Eyes On The Prize Of Glucose Monitoring

People with diabetes have to monitor their blood regularly, and this should not be a shock to anyone, but unless you are in the trenches you may not have an appreciation for exactly what that entails and how awful it can be. To give a quick idea, some diabetics risk entering a coma or shock because drawing blood is painful or impractical at the moment. The holy grail of current research is to create a continuous monitor which doesn’t break the skin and can be used at home. Unaided monitoring is also needed to control automatic insulin pumps.

Alphabet, the parent company of Google, gave up where Noviosense, a Netherlands company owned by [Dr. Christopher Wilson], may gain some footing. Instead of contact lenses which can alter the flow of fluids across the eye, Noviosense places their sensor below the lower eyelid. Fluids here flow regardless of emotion or pain, so the readings correspond to the current glucose level. Traditionally, glucose levels are taken through blood or interstitial fluid, aka tissue fluid. Blood readings are the most accurate but the interstitial fluid is solid enough to gauge the need for insulin injection, and the initial trial under the eyelid showed readings on par with the interstitial measurements.

Hackers are not taking diabetes lying down, some are developing their own insulin and others are building an electronic pancreas.

Via IEEE Spectrum.

Kind of the Opposite of a Lightsaber

Lightsabers are an elegant weapon for a more civilized age. Did you ever consider that cutting people’s hands off with a laser sword means automatically cauterized wounds and that lack of blood results in a gentler rating from the Motion Picture Association? Movie guidelines aside, a cauterizing pen is found in some first aid kits, but at their core, they are a power source and a heating filament. Given the state of medical technology, this is due for an upgrade, and folks at Arizona State University are hitting all the marks with a combination of near-infrared lasers, gold particles, and protein matrix from silk.

Cauterizing relies on intense heat, or chemicals, to burn flesh but this process uses less power by aiming the near-IR laser at only the selected areas, and since near-IR can penetrate soft-tissue it goes deep without extra heating. The laser heats the gold, and that activates the silk proteins. Early results are positive but lots of testing remains and it still will not belong in the average first aid kit for a while, lasers and all, but surgery for beloved pets and tolerable humans could have recovery time reduced with this advance.

If this doesn’t sate your need for magical space knight weaponry, we have options aplenty.

Via IEEE Spectrum. Image: starwars.com

Infection? Your Smartphone Will See You Now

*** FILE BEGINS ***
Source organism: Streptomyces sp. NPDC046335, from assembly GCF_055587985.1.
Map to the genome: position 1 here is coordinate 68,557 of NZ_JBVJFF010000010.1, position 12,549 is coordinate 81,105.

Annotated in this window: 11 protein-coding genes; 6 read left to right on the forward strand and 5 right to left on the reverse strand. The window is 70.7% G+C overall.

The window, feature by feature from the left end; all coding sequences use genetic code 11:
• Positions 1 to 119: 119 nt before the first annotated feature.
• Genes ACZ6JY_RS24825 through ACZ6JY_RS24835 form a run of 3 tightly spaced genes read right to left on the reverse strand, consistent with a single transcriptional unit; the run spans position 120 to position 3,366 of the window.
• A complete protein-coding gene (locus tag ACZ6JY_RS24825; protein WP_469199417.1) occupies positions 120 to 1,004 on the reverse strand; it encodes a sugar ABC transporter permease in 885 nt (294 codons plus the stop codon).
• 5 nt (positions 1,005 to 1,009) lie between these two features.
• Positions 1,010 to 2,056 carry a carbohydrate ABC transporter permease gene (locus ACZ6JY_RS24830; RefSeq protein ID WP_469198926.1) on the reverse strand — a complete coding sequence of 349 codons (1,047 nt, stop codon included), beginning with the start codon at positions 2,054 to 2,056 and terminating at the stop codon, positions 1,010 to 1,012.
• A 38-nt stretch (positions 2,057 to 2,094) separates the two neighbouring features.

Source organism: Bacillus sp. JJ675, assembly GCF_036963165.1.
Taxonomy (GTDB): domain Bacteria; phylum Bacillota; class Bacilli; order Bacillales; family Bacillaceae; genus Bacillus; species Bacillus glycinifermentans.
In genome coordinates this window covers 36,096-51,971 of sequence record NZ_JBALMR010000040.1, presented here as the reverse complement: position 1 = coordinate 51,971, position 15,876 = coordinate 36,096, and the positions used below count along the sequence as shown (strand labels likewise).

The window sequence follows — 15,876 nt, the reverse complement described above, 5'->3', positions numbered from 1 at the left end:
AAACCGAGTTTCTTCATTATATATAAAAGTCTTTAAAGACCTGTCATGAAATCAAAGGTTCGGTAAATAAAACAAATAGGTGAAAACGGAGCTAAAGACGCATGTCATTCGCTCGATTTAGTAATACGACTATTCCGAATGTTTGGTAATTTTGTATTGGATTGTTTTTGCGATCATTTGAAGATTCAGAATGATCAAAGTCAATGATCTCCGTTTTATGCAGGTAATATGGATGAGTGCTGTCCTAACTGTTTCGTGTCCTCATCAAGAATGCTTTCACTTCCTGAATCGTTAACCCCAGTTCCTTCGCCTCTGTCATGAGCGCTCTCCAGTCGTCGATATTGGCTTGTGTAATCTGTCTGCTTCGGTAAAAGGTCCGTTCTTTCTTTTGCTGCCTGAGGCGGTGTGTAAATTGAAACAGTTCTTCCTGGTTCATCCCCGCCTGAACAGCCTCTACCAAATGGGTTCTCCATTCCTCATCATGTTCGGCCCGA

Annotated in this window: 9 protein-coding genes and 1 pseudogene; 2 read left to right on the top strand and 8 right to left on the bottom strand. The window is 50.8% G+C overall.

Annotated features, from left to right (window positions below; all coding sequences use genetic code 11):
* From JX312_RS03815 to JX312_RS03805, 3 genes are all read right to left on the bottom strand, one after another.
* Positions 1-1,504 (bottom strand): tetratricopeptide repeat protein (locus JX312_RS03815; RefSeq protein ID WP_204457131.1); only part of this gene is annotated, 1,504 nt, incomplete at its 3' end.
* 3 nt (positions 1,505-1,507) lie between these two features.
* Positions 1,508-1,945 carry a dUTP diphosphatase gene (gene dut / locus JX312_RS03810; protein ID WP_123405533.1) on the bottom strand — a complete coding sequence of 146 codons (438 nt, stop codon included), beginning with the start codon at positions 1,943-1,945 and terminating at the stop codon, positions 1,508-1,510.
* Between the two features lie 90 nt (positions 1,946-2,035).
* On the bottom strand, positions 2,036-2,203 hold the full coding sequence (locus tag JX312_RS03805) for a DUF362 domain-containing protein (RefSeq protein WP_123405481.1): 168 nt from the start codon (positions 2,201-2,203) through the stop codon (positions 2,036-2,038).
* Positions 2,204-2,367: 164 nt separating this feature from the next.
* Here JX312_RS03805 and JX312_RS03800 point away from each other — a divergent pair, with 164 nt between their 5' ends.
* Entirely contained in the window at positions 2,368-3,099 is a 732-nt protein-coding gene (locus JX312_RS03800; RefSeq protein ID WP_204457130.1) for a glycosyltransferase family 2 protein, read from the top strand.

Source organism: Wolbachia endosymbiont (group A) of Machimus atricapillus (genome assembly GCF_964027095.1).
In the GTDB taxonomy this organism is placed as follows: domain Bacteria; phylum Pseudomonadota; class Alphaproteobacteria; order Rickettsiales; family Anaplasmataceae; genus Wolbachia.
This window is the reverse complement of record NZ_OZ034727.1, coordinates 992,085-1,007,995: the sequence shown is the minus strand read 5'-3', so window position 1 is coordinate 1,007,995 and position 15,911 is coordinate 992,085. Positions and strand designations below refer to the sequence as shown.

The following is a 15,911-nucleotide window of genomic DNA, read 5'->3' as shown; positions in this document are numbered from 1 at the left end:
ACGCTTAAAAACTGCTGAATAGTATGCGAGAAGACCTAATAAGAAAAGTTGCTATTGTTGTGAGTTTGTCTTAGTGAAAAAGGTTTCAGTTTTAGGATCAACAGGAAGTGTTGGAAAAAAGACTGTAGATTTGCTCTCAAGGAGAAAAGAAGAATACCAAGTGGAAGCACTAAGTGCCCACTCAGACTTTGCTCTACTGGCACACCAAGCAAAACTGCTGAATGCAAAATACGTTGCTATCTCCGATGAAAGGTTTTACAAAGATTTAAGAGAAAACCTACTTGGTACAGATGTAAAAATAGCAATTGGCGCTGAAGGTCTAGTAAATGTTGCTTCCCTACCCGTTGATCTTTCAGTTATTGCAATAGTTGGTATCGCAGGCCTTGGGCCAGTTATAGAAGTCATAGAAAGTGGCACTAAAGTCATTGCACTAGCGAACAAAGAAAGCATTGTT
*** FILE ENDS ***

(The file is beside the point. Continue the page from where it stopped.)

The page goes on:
When Mr. Spock beams down to a planet, he’s carrying a tricorder, a communicator, and a phaser. We just have our cell phones. The University of California Santa Barbara published a paper showing how an inexpensive kit can allow your cell phone to identify pathogens in about an hour. That’s quite a feat compared to the 18-28 hours required by traditional methods. The kit can be produced for under $100, according to the University.

Identifying bacteria type is crucial to prescribing the right antibiotic, although your family doctor probably just guesses because of the amount of time it takes to get an identification through a culture. The system works by taking some — ahem — body fluid and breaking it down using some simple chemicals. Another batch of chemicals known as a LAMP reaction mixture multiplies DNA and will cause fluorescence in the case of a positive result.

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Help With Stuttering Could Come From Electricity

At the University of Oxford, [Jen Chesters] conducts therapy sessions with thirty men in a randomized clinical trial to test the effects of tDCS on subjects who stutter. Men are approximately four times as likely to stutter and the sex variability of the phenomenon is not being tested. In the randomized sessions, the men and [Jen] are unaware if any current is being applied, or a decoy buzzer is used.

Transcranial Direct Current, tDCS, applies a small current to the brain with the intent of exciting or biasing the region below the electrode. A credit-card sized card is used to apply the current. Typically, tDCS ranges from nine to eighteen volts at two milliamps or less. The power passing through a person’s brain is roughly on par with the kind of laser pointer you should not point straight into your eyeball and is considered “safe,” with quotation marks.